"I do not mean to impugn the social justice and social expediency of the redistribution of incomes aimed at by N.I.R.A. and by the various schemes for agricultural restriction. The latter, in particular, I should strongly support in principle. But too much emphasis on the remedial value of a higher price-level as an object in itself may lead to serious misapprehension as to the part which prices can play in the technique of recovery. The stimulation of output by increasing aggregate purchasing power is the right way to get prices up; and not the other way round."

    Thus, Keynes did not agree with FDR's way of cutting production to bring about inflation and he thought FDR's emphasis on inflation is misguided. Further in the letter he wrote about the money supply:

    "The other set of fallacies, of which I fear the influence, arises out of a crude economic doctrine commonly known as the Quantity Theory of Money. Rising output and rising incomes will suffer a set-back sooner or later if the quantity of money is rigidly fixed. Some people seem to infer from this that output and income can be raised by increasing the quantity of money. But this is like trying to get fat by buying a larger belt. In the United States to-day your belt is plenty big enough for your belly. It is a most misleading thing to stress the quantity of money, which is only a limiting factor, rather than the volume of expenditure, which is the operative factor."

    Keynes believed there was enough money to go around in 1933 and flooding the US with more money would not help recovering.


    Full text of the letter can be found here: http://newdeal.feri.org/misc/keynes2.htm


    I hope that clears up some confusion.
    Thanks to drmadjdsadjadi for pointing me to the Keynes letter.
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    votes
Posted by mzk1 (3 years ago)
Did anybody see the other article in the newspaper the girl was showing, about someone saying that capitalism would need to be replaced with socialism? Of course, it's up in the air whether they meant it should or that this would avoid it, or that it just happened to be there.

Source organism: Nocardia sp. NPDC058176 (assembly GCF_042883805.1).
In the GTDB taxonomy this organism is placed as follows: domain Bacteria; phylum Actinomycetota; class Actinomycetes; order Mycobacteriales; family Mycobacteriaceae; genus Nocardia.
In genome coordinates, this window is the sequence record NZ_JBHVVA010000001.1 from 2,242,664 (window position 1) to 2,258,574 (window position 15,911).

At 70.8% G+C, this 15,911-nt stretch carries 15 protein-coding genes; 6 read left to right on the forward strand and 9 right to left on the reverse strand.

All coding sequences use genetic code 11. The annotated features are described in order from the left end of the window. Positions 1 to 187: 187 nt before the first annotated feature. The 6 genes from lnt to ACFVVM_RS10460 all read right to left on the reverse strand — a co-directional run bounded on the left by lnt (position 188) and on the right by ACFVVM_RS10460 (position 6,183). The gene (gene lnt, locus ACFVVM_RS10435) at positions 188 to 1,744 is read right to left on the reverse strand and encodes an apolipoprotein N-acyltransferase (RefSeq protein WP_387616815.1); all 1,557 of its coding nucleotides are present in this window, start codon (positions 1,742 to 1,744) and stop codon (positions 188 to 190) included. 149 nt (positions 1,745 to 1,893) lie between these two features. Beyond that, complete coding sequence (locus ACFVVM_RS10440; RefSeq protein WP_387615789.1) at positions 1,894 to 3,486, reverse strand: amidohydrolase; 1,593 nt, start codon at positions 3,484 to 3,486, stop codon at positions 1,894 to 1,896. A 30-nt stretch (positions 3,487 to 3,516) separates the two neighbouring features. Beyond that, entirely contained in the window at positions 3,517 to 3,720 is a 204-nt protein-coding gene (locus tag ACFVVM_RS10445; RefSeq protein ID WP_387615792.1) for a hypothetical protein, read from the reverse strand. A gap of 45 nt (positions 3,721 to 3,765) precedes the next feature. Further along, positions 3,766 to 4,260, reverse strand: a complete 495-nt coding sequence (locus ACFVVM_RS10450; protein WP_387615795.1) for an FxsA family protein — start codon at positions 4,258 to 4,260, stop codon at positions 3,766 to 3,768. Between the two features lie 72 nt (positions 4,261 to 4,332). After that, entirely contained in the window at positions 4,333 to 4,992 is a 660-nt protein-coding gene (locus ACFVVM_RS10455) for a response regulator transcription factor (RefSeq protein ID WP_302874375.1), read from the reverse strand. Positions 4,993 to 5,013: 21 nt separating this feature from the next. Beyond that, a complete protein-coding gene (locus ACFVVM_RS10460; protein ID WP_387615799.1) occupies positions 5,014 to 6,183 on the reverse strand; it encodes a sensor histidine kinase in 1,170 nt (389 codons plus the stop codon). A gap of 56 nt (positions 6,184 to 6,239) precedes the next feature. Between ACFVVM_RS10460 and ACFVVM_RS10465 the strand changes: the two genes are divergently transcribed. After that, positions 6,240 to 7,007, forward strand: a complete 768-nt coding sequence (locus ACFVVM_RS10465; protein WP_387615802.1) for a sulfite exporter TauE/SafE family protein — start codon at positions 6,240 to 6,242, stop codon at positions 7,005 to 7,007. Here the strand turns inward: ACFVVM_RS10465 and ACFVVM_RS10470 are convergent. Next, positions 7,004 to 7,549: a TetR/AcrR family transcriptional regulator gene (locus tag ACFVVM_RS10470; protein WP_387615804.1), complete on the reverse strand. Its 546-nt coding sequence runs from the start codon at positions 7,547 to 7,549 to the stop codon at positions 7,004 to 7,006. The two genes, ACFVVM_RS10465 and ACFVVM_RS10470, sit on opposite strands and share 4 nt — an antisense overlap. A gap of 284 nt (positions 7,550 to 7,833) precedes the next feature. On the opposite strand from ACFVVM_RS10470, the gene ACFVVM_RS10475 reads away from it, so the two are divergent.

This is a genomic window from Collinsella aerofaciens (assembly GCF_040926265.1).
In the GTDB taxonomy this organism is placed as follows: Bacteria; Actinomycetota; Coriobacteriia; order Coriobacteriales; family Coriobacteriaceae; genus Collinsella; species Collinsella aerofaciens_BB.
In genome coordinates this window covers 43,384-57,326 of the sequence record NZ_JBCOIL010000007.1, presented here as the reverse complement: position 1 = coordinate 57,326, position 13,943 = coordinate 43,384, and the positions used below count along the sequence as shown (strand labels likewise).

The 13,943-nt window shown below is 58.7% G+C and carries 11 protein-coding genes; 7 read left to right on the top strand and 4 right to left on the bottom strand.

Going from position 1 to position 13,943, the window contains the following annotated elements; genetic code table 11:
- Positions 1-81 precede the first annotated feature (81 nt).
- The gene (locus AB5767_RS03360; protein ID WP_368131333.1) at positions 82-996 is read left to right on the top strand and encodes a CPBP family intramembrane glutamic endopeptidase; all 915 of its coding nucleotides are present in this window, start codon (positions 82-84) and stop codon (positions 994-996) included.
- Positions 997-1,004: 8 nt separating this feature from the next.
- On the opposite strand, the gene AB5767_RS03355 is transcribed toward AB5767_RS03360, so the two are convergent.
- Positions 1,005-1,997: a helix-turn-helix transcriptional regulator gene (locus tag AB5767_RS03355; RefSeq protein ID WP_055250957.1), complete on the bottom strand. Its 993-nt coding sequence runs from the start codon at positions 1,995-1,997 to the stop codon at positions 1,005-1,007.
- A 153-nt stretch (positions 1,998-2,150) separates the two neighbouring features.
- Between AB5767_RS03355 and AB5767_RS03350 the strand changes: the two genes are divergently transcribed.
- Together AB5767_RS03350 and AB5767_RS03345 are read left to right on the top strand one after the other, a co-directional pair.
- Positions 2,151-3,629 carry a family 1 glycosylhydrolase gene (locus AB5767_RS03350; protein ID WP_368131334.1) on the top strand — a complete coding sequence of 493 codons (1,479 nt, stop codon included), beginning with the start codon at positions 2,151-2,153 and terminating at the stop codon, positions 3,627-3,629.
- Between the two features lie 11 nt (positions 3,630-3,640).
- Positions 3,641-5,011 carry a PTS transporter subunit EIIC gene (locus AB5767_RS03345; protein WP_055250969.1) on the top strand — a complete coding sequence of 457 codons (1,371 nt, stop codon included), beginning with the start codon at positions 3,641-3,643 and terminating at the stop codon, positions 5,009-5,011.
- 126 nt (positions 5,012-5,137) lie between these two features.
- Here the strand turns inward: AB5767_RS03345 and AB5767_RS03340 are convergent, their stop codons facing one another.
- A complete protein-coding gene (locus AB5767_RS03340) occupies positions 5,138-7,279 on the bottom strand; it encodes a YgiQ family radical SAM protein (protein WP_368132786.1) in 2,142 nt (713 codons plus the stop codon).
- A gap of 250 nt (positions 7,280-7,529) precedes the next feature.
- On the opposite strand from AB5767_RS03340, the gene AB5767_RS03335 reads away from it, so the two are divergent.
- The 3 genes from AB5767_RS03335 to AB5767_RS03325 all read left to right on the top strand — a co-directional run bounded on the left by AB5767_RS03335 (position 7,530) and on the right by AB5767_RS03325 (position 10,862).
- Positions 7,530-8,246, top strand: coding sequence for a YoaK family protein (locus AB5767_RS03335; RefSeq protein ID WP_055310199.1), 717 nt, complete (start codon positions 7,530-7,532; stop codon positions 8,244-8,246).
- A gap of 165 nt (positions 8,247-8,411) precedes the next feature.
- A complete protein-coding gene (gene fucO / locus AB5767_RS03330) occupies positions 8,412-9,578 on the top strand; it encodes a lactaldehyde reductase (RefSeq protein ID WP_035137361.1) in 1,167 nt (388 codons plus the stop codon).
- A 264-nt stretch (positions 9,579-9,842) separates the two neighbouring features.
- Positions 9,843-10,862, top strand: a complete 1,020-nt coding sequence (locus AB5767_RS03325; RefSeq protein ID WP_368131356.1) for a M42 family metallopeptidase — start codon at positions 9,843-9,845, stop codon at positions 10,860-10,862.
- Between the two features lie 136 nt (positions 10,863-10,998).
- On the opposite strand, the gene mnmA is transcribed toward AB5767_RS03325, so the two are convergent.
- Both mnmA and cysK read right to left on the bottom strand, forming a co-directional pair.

votes
Posted by mzk1 (3 years ago)
Did you hear 3.2? I think that refers to the limited alcohol beverages permitted as prohibition winded down.
    votes
Posted by mzk1 (3 years ago)
Only one thing. Inflation is horrible, I remember those days - but deflation is worse. What you want is a minimal amount of inflation - as close to 0 as possible.
    votes
Posted by KarlMarx (4 years ago)
I love this video... so well done. If I were alive I would hire this propagandist... Those Democrats what useful idiots....
    votes
Posted by JC_Ryle (5 years ago)
Yes, a pencil and 20 ballots for each and every Acorn member. The Chicago way!
    votes
Posted by Jingo_Fett (5 years ago)


Someone should make a documentary in Venezuela about their Managed Economy. Oh wait, they don't allow cameras. I guess we'll just have to take their word for it.

Something tells me their chief economists draw charts with pencils too. I think they even mark ballots with pencils.
    votes
Posted by Amitabh_Bachchan (5 years ago)


My favorite part is the mortgage guy being called a 'villain.' Where did the farmer get the money to buy his farm? Of course the Socialists believe that you should go to the government.
    votes
Posted by JC_Ryle (5 years ago)
Patronizing simplistic false Hollywood propaganda for a socialist, now where have we seen that before? Notice how they throw the hint of infidelity/immorality at the end, they so can't help but appeal to the underbelly of man's character. The best his how he just makes it up with a pencil, but we call him "professor." Attack the rich, and spread the government cheese, watch them print money and give it to their croonies-socialism!...it's criminal.
    votes
Posted by Kato_Institute (5 years ago)


This video seems full of assumptions. Like as the dollar increases in value, the cost of living goes down . . . but wages go below the cost of living??? Why is that?

Are wages based on some kind of Dollar to Cost of Living Ratio that I've never heard of? Or are wages based on supply and demand? If I recall correctly, after Katrina, people were making upwards of $15 to $20 an hour working at jobs that paid the minimum before the hurricane. Reason being a high demand of workers and a short supply of workers. Not cost of living or the value of a dollar.
    votes
Posted by Jingo_Fett (5 years ago)


But what if rising prices DO NOT lead to higher wages and/or output? Isn't that a large assumption?

And 2 minutes in, they talk about the gold standard but never say why we got off it.



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From: domesh
Added: 03-02-2009
Views: 16,033